The parents of young drivers have enough to worry about, but a new study from insuranceQuotes.com finds that those who add coverage for an 18-to-24-year-old can expect to see an average annual premium increase of 80 percent on their existing car insurance. The good news: That’s still cheaper than if the young drivers bought insurance on their own. If those young drivers were to buy individual plans of their own, they’d pay 8 percent more on average — and in some cases, over 50 percent more — than their coverage costs on a parental plan.
Premiums can vary widely depending on the driver’s age and state. An 18-year-old can expect to pay an average of 18 percent more for an individual policy than he or she would if added to an existing policy. But in Rhode Island, an 18-year-old will pay an average of 53 percent more for an individual policy. In Connecticut and Oregon, the difference is 47 percent.
In states such as Arizona, Hawaii, and Illinois, it actually becomes cheaper, on average, for a young driver to get his or her own policy after turning 19. When it comes to determining premiums, Hawaii is the only state that doesn’t allow insurance providers to consider age, gender, or length of driving experience.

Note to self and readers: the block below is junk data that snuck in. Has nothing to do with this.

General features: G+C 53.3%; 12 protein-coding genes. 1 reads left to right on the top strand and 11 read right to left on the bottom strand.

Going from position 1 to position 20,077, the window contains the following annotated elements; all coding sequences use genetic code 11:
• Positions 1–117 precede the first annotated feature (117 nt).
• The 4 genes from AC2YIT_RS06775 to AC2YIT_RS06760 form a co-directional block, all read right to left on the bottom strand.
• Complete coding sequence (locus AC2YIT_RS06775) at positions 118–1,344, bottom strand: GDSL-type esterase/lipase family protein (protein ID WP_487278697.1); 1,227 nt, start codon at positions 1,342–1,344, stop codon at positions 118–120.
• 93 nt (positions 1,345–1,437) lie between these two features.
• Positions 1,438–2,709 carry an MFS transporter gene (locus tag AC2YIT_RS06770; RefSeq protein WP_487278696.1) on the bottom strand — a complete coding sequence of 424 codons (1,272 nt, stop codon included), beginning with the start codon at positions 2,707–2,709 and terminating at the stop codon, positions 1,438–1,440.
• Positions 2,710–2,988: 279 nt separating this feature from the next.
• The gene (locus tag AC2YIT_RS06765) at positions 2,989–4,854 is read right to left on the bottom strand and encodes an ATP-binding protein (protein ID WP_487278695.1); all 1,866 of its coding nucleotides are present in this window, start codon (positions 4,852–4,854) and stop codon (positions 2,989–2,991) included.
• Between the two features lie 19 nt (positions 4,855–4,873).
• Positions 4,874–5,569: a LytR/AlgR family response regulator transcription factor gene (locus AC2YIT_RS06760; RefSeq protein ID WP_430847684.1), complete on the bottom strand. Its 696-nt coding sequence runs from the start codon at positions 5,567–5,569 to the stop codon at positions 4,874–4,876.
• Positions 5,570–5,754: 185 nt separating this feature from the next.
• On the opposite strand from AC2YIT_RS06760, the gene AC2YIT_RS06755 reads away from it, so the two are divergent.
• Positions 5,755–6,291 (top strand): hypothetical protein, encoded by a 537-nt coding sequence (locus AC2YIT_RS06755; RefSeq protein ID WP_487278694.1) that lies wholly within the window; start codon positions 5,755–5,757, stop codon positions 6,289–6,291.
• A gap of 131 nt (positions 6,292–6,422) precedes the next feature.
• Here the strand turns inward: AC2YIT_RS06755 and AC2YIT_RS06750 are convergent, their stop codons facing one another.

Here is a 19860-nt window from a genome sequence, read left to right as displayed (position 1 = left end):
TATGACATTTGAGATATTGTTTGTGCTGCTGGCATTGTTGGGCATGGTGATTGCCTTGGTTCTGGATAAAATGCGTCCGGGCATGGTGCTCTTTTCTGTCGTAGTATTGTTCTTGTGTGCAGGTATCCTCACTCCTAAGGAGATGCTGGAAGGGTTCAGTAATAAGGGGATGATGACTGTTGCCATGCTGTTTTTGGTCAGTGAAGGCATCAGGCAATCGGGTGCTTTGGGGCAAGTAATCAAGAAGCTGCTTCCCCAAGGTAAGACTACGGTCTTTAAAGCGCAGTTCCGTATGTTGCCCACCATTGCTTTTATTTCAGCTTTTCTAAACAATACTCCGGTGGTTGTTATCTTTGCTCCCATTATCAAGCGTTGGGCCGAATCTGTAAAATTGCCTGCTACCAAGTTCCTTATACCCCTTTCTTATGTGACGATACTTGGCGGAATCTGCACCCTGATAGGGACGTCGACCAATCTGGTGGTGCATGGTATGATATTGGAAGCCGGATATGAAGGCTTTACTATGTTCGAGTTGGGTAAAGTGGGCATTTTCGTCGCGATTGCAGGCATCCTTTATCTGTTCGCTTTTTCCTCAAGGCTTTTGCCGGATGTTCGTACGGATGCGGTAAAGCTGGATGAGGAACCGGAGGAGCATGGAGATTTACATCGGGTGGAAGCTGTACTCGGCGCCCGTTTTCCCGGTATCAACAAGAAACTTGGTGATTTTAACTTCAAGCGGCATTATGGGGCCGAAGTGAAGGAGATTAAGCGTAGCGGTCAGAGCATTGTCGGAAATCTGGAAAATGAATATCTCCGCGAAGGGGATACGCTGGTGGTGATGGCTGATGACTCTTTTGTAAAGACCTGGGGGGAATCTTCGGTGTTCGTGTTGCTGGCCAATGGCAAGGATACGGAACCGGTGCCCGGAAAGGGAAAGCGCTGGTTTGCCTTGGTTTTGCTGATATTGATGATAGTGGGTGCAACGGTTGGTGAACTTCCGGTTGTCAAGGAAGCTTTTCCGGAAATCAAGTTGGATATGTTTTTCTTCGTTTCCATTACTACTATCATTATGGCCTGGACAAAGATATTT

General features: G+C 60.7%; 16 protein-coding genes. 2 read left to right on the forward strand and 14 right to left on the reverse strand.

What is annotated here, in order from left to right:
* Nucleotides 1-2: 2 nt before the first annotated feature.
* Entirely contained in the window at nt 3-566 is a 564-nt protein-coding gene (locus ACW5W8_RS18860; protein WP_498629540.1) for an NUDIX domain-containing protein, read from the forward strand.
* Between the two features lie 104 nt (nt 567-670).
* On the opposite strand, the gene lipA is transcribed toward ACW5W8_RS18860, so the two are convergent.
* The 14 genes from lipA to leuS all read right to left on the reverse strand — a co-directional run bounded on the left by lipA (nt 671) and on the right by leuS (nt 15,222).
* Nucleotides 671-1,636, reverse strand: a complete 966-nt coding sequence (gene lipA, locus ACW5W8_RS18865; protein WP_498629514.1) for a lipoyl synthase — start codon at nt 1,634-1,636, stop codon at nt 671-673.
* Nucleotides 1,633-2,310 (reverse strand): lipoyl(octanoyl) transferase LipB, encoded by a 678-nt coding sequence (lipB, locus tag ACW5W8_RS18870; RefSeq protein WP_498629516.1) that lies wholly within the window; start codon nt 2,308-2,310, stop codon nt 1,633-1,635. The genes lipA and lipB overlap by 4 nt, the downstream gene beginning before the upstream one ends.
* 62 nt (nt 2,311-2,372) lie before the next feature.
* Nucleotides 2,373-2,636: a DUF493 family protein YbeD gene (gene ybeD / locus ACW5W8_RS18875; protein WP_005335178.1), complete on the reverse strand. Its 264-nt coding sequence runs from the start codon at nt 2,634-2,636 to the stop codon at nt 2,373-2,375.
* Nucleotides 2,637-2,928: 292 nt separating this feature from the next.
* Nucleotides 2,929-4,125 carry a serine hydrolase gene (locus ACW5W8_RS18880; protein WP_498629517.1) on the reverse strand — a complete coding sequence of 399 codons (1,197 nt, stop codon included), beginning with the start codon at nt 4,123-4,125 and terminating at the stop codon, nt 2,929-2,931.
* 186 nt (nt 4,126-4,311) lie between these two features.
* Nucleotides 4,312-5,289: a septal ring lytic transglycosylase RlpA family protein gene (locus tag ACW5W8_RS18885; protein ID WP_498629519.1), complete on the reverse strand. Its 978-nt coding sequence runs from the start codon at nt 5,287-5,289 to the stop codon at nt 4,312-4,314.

These are the five states with the greatest difference in premiums for young drivers buying their own coverage.
1. Rhode Island: 19 percent
2. Connecticut: 16 percent
3. North Carolina: 14 percent
4. Vermont: 14 percent
5. Maine: 14 percent
And these five states have the smallest difference:
1. Hawaii: No difference
2. Illinois: No difference
3. Arizona: 2 percent
4. Mississippi: 5 percent
5. South Carolina: 5 percent.
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The House Ways and Means Committee released a new analysis of drug prices in the U.S. compared to 11 other developed nations, and the results, though predictable, aren’t pretty. Here are the key findings from the report:
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